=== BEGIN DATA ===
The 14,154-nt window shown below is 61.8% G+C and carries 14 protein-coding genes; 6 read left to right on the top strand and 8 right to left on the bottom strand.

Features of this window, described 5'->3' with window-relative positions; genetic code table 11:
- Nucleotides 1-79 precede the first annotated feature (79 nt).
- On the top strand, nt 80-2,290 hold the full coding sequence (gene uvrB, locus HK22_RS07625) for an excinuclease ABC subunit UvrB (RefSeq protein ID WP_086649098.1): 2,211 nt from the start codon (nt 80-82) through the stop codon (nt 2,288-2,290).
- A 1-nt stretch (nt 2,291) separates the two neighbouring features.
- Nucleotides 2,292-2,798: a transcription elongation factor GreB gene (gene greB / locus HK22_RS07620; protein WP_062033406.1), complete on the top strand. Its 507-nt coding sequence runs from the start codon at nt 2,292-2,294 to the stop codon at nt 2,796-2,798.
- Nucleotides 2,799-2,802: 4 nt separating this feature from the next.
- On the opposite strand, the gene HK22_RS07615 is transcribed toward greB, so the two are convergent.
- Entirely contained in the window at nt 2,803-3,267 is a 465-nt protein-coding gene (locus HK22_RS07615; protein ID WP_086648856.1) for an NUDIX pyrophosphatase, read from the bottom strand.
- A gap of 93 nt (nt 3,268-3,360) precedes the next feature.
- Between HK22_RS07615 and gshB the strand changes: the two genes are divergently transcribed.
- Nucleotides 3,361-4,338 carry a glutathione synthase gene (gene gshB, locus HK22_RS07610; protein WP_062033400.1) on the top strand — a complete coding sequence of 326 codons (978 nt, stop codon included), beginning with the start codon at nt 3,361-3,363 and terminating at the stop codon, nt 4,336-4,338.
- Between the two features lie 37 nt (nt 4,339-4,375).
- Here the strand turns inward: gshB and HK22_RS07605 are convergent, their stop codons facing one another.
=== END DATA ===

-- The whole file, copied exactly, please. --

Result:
The 14,154-nt window shown below is 61.8% G+C and carries 14 protein-coding genes; 6 read left to right on the top strand and 8 right to left on the bottom strand.

Features of this window, described 5'->3' with window-relative positions; genetic code table 11:
- Nucleotides 1-79 precede the first annotated feature (79 nt).
- On the top strand, nt 80-2,290 hold the full coding sequence (gene uvrB, locus HK22_RS07625) for an excinuclease ABC subunit UvrB (RefSeq protein ID WP_086649098.1): 2,211 nt from the start codon (nt 80-82) through the stop codon (nt 2,288-2,290).
- A 1-nt stretch (nt 2,291) separates the two neighbouring features.
- Nucleotides 2,292-2,798: a transcription elongation factor GreB gene (gene greB / locus HK22_RS07620; protein WP_062033406.1), complete on the top strand. Its 507-nt coding sequence runs from the start codon at nt 2,292-2,294 to the stop codon at nt 2,796-2,798.
- Nucleotides 2,799-2,802: 4 nt separating this feature from the next.
- On the opposite strand, the gene HK22_RS07615 is transcribed toward greB, so the two are convergent.
- Entirely contained in the window at nt 2,803-3,267 is a 465-nt protein-coding gene (locus HK22_RS07615; protein ID WP_086648856.1) for an NUDIX pyrophosphatase, read from the bottom strand.
- A gap of 93 nt (nt 3,268-3,360) precedes the next feature.
- Between HK22_RS07615 and gshB the strand changes: the two genes are divergently transcribed.
- Nucleotides 3,361-4,338 carry a glutathione synthase gene (gene gshB, locus HK22_RS07610; protein WP_062033400.1) on the top strand — a complete coding sequence of 326 codons (978 nt, stop codon included), beginning with the start codon at nt 3,361-3,363 and terminating at the stop codon, nt 4,336-4,338.
- Between the two features lie 37 nt (nt 4,339-4,375).
- Here the strand turns inward: gshB and HK22_RS07605 are convergent, their stop codons facing one another.